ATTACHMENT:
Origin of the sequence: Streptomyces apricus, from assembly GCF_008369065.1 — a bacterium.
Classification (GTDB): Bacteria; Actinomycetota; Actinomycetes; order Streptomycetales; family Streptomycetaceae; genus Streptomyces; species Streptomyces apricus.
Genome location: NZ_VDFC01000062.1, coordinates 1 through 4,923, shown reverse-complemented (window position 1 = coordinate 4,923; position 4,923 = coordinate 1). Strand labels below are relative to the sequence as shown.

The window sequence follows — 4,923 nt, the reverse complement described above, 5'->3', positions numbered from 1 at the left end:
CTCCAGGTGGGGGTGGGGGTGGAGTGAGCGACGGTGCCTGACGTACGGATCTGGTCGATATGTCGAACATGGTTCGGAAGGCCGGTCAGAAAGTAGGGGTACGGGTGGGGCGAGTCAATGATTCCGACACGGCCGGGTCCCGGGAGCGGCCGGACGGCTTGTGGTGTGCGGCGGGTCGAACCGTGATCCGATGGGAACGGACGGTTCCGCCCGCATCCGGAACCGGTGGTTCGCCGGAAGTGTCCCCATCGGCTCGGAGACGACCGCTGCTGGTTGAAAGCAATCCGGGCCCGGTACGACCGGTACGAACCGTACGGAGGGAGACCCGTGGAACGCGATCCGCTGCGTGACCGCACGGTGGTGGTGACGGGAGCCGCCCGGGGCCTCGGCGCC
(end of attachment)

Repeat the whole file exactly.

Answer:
Origin of the sequence: Streptomyces apricus, from assembly GCF_008369065.1 — a bacterium.
Classification (GTDB): Bacteria; Actinomycetota; Actinomycetes; order Streptomycetales; family Streptomycetaceae; genus Streptomyces; species Streptomyces apricus.
Genome location: NZ_VDFC01000062.1, coordinates 1 through 4,923, shown reverse-complemented (window position 1 = coordinate 4,923; position 4,923 = coordinate 1). Strand labels below are relative to the sequence as shown.

The window sequence follows — 4,923 nt, the reverse complement described above, 5'->3', positions numbered from 1 at the left end:
CTCCAGGTGGGGGTGGGGGTGGAGTGAGCGACGGTGCCTGACGTACGGATCTGGTCGATATGTCGAACATGGTTCGGAAGGCCGGTCAGAAAGTAGGGGTACGGGTGGGGCGAGTCAATGATTCCGACACGGCCGGGTCCCGGGAGCGGCCGGACGGCTTGTGGTGTGCGGCGGGTCGAACCGTGATCCGATGGGAACGGACGGTTCCGCCCGCATCCGGAACCGGTGGTTCGCCGGAAGTGTCCCCATCGGCTCGGAGACGACCGCTGCTGGTTGAAAGCAATCCGGGCCCGGTACGACCGGTACGAACCGTACGGAGGGAGACCCGTGGAACGCGATCCGCTGCGTGACCGCACGGTGGTGGTGACGGGAGCCGCCCGGGGCCTCGGCGCC